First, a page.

In our culture, tolerance has come to mean different things for different groups. But it certainly does not mean neutrality. This is clearly the case in growing confrontation between the secularist agenda and the Catholic Church in terms of health care. (Yes, which makes my decision to attend nursing school an interesting one, however it is at a hospital affiliated with the Catholic Church. I have yet to hear about my application, in case anyone was wondering.)

The Church has always favored responsible parenthood and has taught natural family planning as the moral means to achieve this goal. (While I am not a fan of natural family planning, I understand why it is used by some, but it is to be used to plan a child not to say we don't want a child right now so we're going to use NFP to not have children.) Based on the objective nature of human sexuality, the Church teaches that artificial contraception contradicts an authentic expression of marital love between a husband and a wife and, therefore, is morally unacceptable. For this reason, Catholic institutions do not include contraception in their health insurance for their employees. (I remember wanted to call him, Bishop Serratelli with an issue I had with my coverage when I worked for the Diocese of Paterson, but I don’t remember off hand what it was. I know the Archdiocese along with Oxford offers Catholic care which falls under this, maybe things have changed since I last had health coverage.) Up until recently, the laws included exemptions for conscientious objections clauses and protected the freedom of Catholics to live according to Catholic teaching in this area.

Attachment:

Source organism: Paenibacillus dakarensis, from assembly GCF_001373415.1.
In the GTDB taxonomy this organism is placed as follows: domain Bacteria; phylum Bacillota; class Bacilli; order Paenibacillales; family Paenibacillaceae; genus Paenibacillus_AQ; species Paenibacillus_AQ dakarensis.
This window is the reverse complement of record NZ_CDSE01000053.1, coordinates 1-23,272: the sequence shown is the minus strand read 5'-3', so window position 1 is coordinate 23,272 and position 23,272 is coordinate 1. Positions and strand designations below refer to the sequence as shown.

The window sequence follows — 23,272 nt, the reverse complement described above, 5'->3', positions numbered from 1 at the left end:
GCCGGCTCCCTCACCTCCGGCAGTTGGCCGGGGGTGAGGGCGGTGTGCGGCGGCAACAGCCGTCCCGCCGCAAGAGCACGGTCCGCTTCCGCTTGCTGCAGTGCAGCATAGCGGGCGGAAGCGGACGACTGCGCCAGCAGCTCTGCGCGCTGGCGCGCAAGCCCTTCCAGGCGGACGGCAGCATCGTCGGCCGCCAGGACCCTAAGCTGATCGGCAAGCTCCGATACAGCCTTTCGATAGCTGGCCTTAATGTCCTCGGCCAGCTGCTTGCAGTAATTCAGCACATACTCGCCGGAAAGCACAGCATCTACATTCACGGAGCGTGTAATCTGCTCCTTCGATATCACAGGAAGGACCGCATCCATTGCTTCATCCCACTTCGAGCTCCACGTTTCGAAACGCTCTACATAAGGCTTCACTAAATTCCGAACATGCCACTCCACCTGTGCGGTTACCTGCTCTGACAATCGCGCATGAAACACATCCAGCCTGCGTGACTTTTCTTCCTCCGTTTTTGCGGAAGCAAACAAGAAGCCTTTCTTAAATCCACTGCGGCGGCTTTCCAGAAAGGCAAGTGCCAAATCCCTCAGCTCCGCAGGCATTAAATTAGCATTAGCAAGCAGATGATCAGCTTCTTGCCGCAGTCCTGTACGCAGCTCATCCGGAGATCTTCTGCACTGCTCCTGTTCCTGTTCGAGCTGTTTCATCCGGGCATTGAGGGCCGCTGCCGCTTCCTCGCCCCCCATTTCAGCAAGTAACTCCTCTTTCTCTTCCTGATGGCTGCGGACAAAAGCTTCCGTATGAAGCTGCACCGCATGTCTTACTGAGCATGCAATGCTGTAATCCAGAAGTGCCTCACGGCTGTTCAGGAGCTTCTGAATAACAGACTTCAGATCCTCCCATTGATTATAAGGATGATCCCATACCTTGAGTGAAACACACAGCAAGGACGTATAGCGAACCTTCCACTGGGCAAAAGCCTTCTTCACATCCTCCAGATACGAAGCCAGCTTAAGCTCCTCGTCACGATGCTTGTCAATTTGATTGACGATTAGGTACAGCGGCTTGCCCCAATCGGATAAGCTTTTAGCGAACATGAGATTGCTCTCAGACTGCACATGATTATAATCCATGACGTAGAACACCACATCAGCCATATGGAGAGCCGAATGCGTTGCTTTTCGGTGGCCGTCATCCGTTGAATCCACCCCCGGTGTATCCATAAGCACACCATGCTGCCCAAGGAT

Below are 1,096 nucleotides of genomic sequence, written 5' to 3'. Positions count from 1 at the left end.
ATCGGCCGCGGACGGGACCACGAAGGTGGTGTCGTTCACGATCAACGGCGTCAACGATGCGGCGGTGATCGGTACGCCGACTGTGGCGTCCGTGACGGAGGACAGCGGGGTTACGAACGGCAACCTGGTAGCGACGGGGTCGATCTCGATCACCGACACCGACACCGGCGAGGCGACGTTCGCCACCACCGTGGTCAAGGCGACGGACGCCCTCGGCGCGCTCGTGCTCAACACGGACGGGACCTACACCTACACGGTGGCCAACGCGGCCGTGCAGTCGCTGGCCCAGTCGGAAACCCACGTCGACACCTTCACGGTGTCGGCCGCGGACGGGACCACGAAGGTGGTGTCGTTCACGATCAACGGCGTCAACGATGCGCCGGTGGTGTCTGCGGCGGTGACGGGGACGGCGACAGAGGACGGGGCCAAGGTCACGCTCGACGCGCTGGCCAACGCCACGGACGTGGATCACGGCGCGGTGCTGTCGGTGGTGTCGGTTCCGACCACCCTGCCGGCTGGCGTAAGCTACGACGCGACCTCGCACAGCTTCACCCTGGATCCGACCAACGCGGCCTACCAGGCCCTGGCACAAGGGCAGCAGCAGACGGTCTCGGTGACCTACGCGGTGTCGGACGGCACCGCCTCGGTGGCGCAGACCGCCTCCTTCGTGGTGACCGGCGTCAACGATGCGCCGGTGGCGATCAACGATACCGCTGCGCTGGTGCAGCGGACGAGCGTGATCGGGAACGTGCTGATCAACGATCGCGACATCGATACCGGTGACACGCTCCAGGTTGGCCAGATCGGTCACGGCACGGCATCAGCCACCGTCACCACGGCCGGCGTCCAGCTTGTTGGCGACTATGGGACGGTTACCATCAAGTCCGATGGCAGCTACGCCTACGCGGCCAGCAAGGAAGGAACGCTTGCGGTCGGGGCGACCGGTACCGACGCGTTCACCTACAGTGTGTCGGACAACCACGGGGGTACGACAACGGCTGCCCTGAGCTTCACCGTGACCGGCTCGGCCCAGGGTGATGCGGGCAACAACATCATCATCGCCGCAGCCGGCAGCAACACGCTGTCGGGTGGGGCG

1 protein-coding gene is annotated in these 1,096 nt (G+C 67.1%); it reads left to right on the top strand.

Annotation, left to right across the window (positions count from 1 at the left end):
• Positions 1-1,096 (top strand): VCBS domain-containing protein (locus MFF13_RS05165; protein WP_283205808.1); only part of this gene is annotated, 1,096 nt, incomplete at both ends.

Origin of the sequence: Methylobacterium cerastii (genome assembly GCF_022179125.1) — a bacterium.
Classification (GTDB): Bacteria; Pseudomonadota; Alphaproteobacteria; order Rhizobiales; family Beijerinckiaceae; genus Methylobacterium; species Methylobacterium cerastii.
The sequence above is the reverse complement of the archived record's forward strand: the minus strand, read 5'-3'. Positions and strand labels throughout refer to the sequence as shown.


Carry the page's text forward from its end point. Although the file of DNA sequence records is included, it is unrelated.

Today, however, secular liberals are experiencing great success in removing this freedom. At least eighteen states have enacted "contraceptive mandate" laws. The laws bear names such as The Women's Health and Wellness Act or The Women's Contraceptive Equity Act. These laws mandate health insurance plans to cover the costs of contraceptives. Any failure to do is punishable as discrimination.

Without the freedom to express one’s views and not be punished for them, without the freedom to hold to one’s moral and religious beliefs and live according, the dignity of the human person is denied and the common good of society itself is diminished. Government does not have the right to treat believers as a “divisive minority whose rights must always yield to the minority secular agenda, especially when religious people are overwhelmingly in the majority” (Cardinal Pell, “Varieties of Intolerance: Religious and Secular,” Divinity School of Oxford University, March 6, 2009).

Both Homer in the Odyssey and Virgil in the Aeneid relate the story of the Trojan horse. After a long, unresolved 10-year siege of Troy, the Greeks built a huge figure of a horse. Inside the horse, they left their warriors and sailed away. The Trojans took the horse into their city as a trophy for winning the war. During the night, the Greek warriors stealthily crept out of their hiding place, opened the city gates for the rest of the Greek army that had returned under the cover of dark and destroyed the city. What, at first, was seen as the sign of victory actually became the cause of defeat.

Today, our society has happily overcome many prejudices that divide us. We have managed to live in peace with people whose views and religions differ from one another. Secular liberals, however, market a truncated tolerance that leaves no room for those who oppose their secular agenda. If society welcomes such tolerance within its city gates, will it not be the Trojan Horse that brings the demise of a free society? (Oh it probably will be, this country is so far away from where it was with morals, and the sad part is that we, America, are not as bad as other countries.)